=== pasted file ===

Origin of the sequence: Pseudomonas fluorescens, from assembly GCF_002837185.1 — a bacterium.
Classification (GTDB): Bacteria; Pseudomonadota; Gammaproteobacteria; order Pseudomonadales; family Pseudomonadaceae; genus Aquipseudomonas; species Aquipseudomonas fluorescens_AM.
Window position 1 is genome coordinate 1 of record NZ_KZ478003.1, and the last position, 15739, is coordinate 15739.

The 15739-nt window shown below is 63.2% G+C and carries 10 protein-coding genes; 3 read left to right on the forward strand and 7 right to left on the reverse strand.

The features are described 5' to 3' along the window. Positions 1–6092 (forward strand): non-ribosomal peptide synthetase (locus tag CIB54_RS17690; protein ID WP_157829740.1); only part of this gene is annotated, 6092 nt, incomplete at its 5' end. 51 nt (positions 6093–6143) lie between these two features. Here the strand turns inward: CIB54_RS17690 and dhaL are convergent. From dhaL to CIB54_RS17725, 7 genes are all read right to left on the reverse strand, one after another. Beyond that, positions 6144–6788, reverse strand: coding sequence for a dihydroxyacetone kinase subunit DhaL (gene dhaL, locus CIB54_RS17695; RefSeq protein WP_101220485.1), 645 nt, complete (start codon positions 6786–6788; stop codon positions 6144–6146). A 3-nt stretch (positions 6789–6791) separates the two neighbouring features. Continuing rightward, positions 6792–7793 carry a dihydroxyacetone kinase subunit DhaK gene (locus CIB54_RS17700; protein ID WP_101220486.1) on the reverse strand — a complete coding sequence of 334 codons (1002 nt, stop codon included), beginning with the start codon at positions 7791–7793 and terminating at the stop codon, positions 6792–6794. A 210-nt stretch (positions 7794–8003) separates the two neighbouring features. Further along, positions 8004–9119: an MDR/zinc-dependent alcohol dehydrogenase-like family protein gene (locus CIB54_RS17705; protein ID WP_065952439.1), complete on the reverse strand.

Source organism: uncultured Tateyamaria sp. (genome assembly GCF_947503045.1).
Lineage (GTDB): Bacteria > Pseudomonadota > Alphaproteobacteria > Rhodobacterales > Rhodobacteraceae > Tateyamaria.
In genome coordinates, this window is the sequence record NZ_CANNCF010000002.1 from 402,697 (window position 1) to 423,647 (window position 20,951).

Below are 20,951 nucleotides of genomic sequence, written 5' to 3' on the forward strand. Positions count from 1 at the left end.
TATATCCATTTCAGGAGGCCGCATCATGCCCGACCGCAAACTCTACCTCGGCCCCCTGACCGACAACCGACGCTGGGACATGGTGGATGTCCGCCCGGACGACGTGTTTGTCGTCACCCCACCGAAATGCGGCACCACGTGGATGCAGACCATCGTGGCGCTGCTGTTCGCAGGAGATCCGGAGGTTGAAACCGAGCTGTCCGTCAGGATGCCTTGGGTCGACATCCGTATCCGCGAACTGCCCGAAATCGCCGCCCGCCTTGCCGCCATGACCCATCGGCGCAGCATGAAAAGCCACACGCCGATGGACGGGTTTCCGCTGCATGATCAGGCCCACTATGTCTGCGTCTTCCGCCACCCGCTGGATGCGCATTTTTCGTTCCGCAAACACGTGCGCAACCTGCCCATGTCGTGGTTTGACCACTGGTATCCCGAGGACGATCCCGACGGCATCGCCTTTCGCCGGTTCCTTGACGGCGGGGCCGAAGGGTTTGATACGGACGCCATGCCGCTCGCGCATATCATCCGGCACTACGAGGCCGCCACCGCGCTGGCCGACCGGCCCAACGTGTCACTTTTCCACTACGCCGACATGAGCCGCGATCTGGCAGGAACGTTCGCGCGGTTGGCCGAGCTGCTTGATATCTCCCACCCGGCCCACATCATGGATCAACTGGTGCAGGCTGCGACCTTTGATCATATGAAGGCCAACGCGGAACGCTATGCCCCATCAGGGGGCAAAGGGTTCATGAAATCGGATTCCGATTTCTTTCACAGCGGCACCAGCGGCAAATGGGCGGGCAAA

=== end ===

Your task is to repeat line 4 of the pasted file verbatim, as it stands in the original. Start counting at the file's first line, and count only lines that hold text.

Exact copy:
The 15739-nt window shown below is 63.2% G+C and carries 10 protein-coding genes; 3 read left to right on the forward strand and 7 right to left on the reverse strand.